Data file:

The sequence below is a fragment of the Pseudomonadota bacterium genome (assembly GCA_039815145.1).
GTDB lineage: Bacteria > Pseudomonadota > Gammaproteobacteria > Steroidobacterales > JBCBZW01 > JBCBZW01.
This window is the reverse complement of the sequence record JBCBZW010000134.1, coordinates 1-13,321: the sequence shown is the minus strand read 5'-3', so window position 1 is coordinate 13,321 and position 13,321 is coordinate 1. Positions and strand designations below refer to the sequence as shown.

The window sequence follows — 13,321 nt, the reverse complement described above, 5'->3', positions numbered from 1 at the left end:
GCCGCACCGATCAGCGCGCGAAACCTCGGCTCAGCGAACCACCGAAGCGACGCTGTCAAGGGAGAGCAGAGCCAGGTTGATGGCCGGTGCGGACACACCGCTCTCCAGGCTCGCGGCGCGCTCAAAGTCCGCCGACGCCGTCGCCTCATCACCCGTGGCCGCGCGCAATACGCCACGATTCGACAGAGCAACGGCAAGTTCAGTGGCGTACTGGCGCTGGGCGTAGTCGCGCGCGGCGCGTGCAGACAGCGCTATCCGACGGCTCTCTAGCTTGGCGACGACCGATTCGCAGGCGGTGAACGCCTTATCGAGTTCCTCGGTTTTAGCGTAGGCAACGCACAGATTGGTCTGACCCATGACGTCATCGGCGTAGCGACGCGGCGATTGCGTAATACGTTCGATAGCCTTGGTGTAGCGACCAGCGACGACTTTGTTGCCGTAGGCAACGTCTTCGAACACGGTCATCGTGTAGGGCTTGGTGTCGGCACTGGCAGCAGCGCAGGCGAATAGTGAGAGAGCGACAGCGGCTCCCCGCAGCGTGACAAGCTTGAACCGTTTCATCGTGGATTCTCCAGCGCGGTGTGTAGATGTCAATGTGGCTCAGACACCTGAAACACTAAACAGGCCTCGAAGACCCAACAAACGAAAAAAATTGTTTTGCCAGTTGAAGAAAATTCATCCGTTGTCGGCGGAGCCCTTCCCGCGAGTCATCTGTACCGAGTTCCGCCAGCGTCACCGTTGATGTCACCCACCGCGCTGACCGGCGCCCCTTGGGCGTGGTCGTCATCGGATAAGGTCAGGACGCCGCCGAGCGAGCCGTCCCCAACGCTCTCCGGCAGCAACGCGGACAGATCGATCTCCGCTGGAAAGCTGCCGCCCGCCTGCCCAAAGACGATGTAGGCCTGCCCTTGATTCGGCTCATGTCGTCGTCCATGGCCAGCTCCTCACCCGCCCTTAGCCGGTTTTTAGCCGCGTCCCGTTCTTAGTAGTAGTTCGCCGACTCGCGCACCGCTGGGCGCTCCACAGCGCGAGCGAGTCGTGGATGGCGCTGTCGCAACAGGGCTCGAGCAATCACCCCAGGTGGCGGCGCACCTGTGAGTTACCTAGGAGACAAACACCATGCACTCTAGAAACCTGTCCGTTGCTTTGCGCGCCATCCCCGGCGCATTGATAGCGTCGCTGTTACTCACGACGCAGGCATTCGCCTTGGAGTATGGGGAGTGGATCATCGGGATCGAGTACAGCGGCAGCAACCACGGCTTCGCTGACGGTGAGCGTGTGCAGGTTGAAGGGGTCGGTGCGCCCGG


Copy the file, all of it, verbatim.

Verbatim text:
The sequence below is a fragment of the Pseudomonadota bacterium genome (assembly GCA_039815145.1).
GTDB lineage: Bacteria > Pseudomonadota > Gammaproteobacteria > Steroidobacterales > JBCBZW01 > JBCBZW01.
This window is the reverse complement of the sequence record JBCBZW010000134.1, coordinates 1-13,321: the sequence shown is the minus strand read 5'-3', so window position 1 is coordinate 13,321 and position 13,321 is coordinate 1. Positions and strand designations below refer to the sequence as shown.

The window sequence follows — 13,321 nt, the reverse complement described above, 5'->3', positions numbered from 1 at the left end:
GCCGCACCGATCAGCGCGCGAAACCTCGGCTCAGCGAACCACCGAAGCGACGCTGTCAAGGGAGAGCAGAGCCAGGTTGATGGCCGGTGCGGACACACCGCTCTCCAGGCTCGCGGCGCGCTCAAAGTCCGCCGACGCCGTCGCCTCATCACCCGTGGCCGCGCGCAATACGCCACGATTCGACAGAGCAACGGCAAGTTCAGTGGCGTACTGGCGCTGGGCGTAGTCGCGCGCGGCGCGTGCAGACAGCGCTATCCGACGGCTCTCTAGCTTGGCGACGACCGATTCGCAGGCGGTGAACGCCTTATCGAGTTCCTCGGTTTTAGCGTAGGCAACGCACAGATTGGTCTGACCCATGACGTCATCGGCGTAGCGACGCGGCGATTGCGTAATACGTTCGATAGCCTTGGTGTAGCGACCAGCGACGACTTTGTTGCCGTAGGCAACGTCTTCGAACACGGTCATCGTGTAGGGCTTGGTGTCGGCACTGGCAGCAGCGCAGGCGAATAGTGAGAGAGCGACAGCGGCTCCCCGCAGCGTGACAAGCTTGAACCGTTTCATCGTGGATTCTCCAGCGCGGTGTGTAGATGTCAATGTGGCTCAGACACCTGAAACACTAAACAGGCCTCGAAGACCCAACAAACGAAAAAAATTGTTTTGCCAGTTGAAGAAAATTCATCCGTTGTCGGCGGAGCCCTTCCCGCGAGTCATCTGTACCGAGTTCCGCCAGCGTCACCGTTGATGTCACCCACCGCGCTGACCGGCGCCCCTTGGGCGTGGTCGTCATCGGATAAGGTCAGGACGCCGCCGAGCGAGCCGTCCCCAACGCTCTCCGGCAGCAACGCGGACAGATCGATCTCCGCTGGAAAGCTGCCGCCCGCCTGCCCAAAGACGATGTAGGCCTGCCCTTGATTCGGCTCATGTCGTCGTCCATGGCCAGCTCCTCACCCGCCCTTAGCCGGTTTTTAGCCGCGTCCCGTTCTTAGTAGTAGTTCGCCGACTCGCGCACCGCTGGGCGCTCCACAGCGCGAGCGAGTCGTGGATGGCGCTGTCGCAACAGGGCTCGAGCAATCACCCCAGGTGGCGGCGCACCTGTGAGTTACCTAGGAGACAAACACCATGCACTCTAGAAACCTGTCCGTTGCTTTGCGCGCCATCCCCGGCGCATTGATAGCGTCGCTGTTACTCACGACGCAGGCATTCGCCTTGGAGTATGGGGAGTGGATCATCGGGATCGAGTACAGCGGCAGCAACCACGGCTTCGCTGACGGTGAGCGTGTGCAGGTTGAAGGGGTCGGTGCGCCCGG